Major coal suppliers to Zimbabwe Power Company (ZPC), the generation arm of State power utility Zesa Holdings, are demanding prepayments to guarantee security of coal supply, according to minutes of a board meeting seen by Business Weekly.
Such arrangement may disrupt power generation at thermal power stations if ZPC fails to get enough energy coal from the two major suppliers in instances where it does not have cash for the prepayments or if it experiences cash-flow hiccups.
Cash flow challenges may arise in instances where the ZPC would be awaiting amounts due to it for power supplied, given for instance that on September 30, 2018 it was owed $682 million for power sold to Zesa’s distribution arm, Zimbabwe Electricity Transmission and Distribution Company (ZETDC).
Coal fired power stations in Zimbabwe account for over a third of internally generated power, which currently averages 1 486 megawatts, mainly anchored by electricity generated at Kariba Power Station, which has installed capacity for 1050MW.
As such, the minutes of the ZPC management board meeting show that ZPC’s board made a counter claim, demanding that the suppliers, Makomo Resources and Hwange Colliery (HCCL), first present advance payment guarantees for prepayments.
But there appeared to be issues around who should carry the cost of the advance payment guarantee although ZPC seemed to concede at last that Makomo and HCCL may not be able to secure the guarantees, and it might have to pick up the cost.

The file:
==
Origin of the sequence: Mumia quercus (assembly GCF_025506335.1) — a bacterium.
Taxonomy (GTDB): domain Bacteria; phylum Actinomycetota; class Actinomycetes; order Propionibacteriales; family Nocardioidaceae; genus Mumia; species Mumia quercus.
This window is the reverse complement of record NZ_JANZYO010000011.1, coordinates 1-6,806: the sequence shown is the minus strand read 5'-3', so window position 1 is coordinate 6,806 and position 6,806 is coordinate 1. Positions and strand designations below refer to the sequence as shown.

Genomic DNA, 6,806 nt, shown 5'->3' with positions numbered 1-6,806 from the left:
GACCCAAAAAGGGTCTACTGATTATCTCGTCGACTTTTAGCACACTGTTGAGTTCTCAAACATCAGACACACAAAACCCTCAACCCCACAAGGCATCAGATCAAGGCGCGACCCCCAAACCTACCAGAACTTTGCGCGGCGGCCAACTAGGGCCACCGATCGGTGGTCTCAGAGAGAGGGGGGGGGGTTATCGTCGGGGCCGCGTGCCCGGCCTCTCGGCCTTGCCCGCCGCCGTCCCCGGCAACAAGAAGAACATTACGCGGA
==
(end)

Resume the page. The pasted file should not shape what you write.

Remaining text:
“Major coal suppliers, Makomo and HCCL had been requesting for prepayments from ZPC in order to guarantee security of coal supply. In response to the request, ZPC (indicated that it) had (already) been making prepayments for coal without advance payment guarantees.
“The coal suppliers had been struggling to secure advance payment guarantees due to their financial standing. ZPC engaged Cell Insurance with a view to have them guarantee the prepayments.
“Negotiations were underway with the coal suppliers on who would bear the cost. Worst case scenario would be for ZPC to pick up the cost. Management sought authority to purchase cover for coal prepayments from Cell Insurance,” ZPC said.
However, while minutes of the board show that the power utility was already making high value payments without guarantees, ZESA spokesman Fullard Gwasira said it was not in the nature of the group or its subsidiaries to make prepayments to any supplier using public funds without a guarantee.
Apparently, ZPC had continued to make high value payments to suppliers, especially Makomo and HCCL, given they also kept doing business with the power utility even when it had previously gone for extended periods owing them.
“While it is not normal policy to comment on board deliberations and decisions with the board, it is standard ZESA policy not to advance payments to any supplier without a guarantee, as these are public funds, which are under our custody and are given utmost protection,” Gwasira said.
Makomo Resources managing director Ray Mutokonyi told this paper that the issue of prepayments between the parties was discussed early last year when ZPC advised that it required security for prepayments after losing money to some contractor due to unsecured advance payments.
ZPC once courted controversy over its decision to pay $5,1 million to local
firm, Intratrek, for the Gwanda solar project, which ran into challenges, which the later blamed on ZPC, causing delays in completion of initial project works.
“It was not because there was an issue, but we were advised of the new rule or new way of doing things going forward,” he said.
“We have contractual arrangements with them that they pay when they get the product,” Mutokonyi said.
As at September 30, 2018, ZPC had made prepayments amounting to $275 million while $235 million of that amount was paid to Sinohydro against a bank guarantee for Hwange 7 and 8 expansion.–ebusinessweeklyc.oz.lw